Choosing Fresh Fruits:
- Bananas: Peel should be free of black or brown spots as well as bruising.
- Berries: Look for plumb, solid berries with vibrant coloring. Avoid wet or leaky containers as this may be an indication of mold or spoiling fruit. A strong berry smell may also indicate they are ripe and ready to eat.
- Citrus: Choose citrus that has a smoother, thinner skin. Skin markings do not affect the quality. Avoid those that show withered sunken or soft areas.
- Melons: In cantaloupes, thick close netting on the rind indicates the best quality. Cantaloupes are ripe when the stem scar is smooth and the space between the netting is yellow or yellow-green.
- The fresh fruity smell may also indicate ripeness.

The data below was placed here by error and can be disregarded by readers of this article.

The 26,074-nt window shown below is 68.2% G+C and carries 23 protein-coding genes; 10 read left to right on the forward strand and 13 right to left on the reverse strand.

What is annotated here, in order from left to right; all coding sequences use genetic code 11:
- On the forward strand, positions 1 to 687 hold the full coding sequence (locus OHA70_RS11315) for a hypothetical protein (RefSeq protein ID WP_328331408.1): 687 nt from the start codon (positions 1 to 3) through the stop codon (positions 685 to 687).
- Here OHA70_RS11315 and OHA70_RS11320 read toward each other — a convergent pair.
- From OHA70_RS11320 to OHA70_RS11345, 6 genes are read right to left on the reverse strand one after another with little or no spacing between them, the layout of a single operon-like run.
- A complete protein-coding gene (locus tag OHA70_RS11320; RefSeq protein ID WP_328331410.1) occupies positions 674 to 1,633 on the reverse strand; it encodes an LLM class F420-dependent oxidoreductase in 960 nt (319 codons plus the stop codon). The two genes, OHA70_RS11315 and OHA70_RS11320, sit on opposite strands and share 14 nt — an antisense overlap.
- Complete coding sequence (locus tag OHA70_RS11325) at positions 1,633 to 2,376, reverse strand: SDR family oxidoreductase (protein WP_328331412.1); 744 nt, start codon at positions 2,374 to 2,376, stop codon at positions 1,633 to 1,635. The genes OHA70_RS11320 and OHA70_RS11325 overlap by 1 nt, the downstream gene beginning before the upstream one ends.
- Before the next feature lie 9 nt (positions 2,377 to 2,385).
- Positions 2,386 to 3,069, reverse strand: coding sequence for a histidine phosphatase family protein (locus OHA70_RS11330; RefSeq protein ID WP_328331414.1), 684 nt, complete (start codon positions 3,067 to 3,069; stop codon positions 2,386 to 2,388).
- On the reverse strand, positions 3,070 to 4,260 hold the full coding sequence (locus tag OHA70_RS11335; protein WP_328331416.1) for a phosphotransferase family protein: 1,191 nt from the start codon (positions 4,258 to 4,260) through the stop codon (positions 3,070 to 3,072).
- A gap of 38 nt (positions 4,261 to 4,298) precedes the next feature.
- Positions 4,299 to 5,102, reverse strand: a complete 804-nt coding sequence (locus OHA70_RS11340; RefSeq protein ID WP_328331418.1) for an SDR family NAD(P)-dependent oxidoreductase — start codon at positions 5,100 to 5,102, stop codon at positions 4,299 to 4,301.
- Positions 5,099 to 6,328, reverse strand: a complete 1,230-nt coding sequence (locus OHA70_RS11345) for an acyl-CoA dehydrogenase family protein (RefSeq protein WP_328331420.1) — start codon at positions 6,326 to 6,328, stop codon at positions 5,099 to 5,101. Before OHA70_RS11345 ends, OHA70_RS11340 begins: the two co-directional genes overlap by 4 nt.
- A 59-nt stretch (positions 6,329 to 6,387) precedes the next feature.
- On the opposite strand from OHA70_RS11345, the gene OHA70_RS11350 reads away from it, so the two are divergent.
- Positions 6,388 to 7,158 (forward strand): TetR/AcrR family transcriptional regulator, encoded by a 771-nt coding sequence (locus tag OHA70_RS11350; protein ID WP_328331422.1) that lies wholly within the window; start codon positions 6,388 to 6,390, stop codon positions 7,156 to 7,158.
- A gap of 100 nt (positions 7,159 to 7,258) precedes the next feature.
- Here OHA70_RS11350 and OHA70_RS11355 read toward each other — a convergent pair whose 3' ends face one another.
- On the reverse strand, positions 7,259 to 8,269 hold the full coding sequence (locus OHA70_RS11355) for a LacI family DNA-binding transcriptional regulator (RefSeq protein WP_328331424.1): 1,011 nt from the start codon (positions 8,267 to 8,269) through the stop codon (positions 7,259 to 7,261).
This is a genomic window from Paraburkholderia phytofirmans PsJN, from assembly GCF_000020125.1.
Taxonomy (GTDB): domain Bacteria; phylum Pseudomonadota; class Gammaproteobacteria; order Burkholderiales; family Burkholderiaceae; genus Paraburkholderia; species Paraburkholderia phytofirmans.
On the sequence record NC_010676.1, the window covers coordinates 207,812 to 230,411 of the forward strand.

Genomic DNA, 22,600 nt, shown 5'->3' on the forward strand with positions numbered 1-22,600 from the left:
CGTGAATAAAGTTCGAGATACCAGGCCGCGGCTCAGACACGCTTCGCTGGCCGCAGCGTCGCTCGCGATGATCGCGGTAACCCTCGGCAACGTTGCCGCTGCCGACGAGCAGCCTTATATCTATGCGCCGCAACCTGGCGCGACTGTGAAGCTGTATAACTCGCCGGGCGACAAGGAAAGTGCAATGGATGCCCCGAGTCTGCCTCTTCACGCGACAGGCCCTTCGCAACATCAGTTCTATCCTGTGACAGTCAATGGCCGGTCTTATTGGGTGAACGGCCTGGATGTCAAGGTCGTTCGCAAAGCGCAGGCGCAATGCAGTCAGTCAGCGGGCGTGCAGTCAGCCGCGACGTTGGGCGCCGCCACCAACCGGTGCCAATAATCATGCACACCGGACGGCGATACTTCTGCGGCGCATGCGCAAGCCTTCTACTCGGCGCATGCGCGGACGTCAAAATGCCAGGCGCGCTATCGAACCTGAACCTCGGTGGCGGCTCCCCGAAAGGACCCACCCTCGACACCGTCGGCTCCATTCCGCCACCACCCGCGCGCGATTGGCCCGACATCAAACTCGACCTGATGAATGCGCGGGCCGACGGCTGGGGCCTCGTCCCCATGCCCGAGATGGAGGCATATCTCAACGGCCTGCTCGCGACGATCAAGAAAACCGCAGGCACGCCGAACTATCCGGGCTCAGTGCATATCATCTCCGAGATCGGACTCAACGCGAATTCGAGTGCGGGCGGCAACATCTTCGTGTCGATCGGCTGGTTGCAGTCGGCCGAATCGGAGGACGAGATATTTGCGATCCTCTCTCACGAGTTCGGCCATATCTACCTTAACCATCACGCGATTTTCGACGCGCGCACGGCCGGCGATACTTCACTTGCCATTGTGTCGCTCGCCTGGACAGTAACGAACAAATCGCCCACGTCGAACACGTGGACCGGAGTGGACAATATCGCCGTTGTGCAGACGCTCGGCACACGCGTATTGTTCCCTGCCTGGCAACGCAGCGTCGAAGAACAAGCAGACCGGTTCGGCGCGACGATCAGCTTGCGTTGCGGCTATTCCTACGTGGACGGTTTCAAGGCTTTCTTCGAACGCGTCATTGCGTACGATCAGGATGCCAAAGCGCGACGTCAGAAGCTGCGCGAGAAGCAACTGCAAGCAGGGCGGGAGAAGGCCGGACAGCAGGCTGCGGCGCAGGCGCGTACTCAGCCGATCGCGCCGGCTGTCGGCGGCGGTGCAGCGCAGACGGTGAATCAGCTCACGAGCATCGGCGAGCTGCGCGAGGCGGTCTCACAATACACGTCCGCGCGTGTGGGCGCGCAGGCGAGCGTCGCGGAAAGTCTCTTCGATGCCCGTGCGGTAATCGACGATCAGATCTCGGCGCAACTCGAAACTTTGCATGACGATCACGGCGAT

- Ripe watermelons have some yellow color on one side.
- If the melon has a white or pale green color on one side, they are probably not ripe.
- Papayas: Choose ones with unblemished skins with healthy colors. It should be heavy and give a little when pressed. Avoid excessively hard or soft papayas. Papayas with dark spots have deep bruising and should be avoided. Ripen an unripe papaya in a brown paper bag.
- Honeydews: The simplest way to known if its mature already is its ground color ranging from greenish white (immature) to creamy yellow (mature).
- Quality is determined by the honeydew having a nearly perfect round shape with a smooth surface free of defects.
- Honeydew should feel heavy for its size and have a waxy (not fuzzy) surface.
- The honeydew that weigh about 2.2kg,
- Have creamy yellow stem ends that is slightly soft when pressed, are bound to be the sweetest and best tasting.
- Avoid melons that are as hard as bowling balls because its flesh is also hard.
- The hardness is maybe because it is picked too early.